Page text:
Oamaru Harbor, in the South Island of New Zealand, has been the home to a colony of blue penguins since the early 1990s after they started nesting in a defunct quarry. These penguins only come ashore at night, when they make their daily trek from the sea, where they fish, to their nests crossing a potentially hazardous highway. In addition to traffic, tourists standing on the road posed a problem as well.
To make the little creature’s daily trek safe, city of Oamaru and a consortium of locals and researchers started building an underpass for Penguins in September this year. The underpass which took around three weeks to build was opened earlier this month. Power and waterlines that were already along the penguins’ route were also relocated to make a smooth passage. Jason Gaskill, general manager at Tourism Waitaki Limited said:
We were reasonably confident that, given their natural tendency to be out of direct sunlight and in in closed spaces, they would use it. Penguins are creatures of habit, so once they discover a safe, reliable path, they tend to follow other penguins. Once the penguins discovered it, it was just a matter of time until using it was consistent thing.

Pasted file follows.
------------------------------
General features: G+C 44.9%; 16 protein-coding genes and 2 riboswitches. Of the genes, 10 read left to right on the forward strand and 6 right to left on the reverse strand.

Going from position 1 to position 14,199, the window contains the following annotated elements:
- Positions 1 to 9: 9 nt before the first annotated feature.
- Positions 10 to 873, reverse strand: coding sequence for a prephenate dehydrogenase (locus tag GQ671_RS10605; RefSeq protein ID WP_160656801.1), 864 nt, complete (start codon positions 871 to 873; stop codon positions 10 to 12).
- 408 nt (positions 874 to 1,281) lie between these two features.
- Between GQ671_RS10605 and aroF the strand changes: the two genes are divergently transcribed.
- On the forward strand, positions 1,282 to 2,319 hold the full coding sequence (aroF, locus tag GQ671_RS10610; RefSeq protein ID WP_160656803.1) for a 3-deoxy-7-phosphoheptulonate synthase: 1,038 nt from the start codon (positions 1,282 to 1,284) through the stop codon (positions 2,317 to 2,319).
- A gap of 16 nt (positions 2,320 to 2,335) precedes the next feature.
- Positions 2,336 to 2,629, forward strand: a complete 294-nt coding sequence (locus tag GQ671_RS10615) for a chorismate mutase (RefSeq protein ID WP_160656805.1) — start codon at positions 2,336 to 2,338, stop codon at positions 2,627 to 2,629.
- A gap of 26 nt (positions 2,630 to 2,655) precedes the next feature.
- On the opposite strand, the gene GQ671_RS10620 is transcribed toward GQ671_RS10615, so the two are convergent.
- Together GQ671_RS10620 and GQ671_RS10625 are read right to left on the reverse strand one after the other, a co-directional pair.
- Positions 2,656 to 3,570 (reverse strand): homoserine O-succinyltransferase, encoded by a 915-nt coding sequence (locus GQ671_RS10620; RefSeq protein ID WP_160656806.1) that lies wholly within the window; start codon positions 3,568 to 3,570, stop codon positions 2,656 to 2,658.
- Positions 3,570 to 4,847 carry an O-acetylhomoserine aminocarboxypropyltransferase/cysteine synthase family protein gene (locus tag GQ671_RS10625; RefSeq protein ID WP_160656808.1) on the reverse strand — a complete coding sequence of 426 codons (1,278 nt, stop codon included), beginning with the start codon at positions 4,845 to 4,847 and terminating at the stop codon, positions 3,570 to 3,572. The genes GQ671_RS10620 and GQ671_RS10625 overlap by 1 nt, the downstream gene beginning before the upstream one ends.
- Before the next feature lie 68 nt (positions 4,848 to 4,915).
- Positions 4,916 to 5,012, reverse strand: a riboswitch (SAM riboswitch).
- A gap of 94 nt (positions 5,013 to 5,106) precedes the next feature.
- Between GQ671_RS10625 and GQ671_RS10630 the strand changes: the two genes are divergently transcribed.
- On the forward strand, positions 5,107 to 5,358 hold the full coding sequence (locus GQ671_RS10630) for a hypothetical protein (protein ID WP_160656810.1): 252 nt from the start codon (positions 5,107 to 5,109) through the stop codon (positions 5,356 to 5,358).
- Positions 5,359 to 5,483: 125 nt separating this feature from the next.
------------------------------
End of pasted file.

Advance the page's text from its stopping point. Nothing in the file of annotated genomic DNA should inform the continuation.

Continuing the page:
Oamaru’s blue penguin colony is one of the few populations to be growing amid a decline in numbers elsewhere in the world.
Also known as kororā and as fairy penguins in Australia, blue penguins are the smallest species of penguin. It grows to an average of 33 cm in height and 43 cm in length and inhabit coastal New Zealand and Australia. They hunt small fish, squid and red cod during daytime.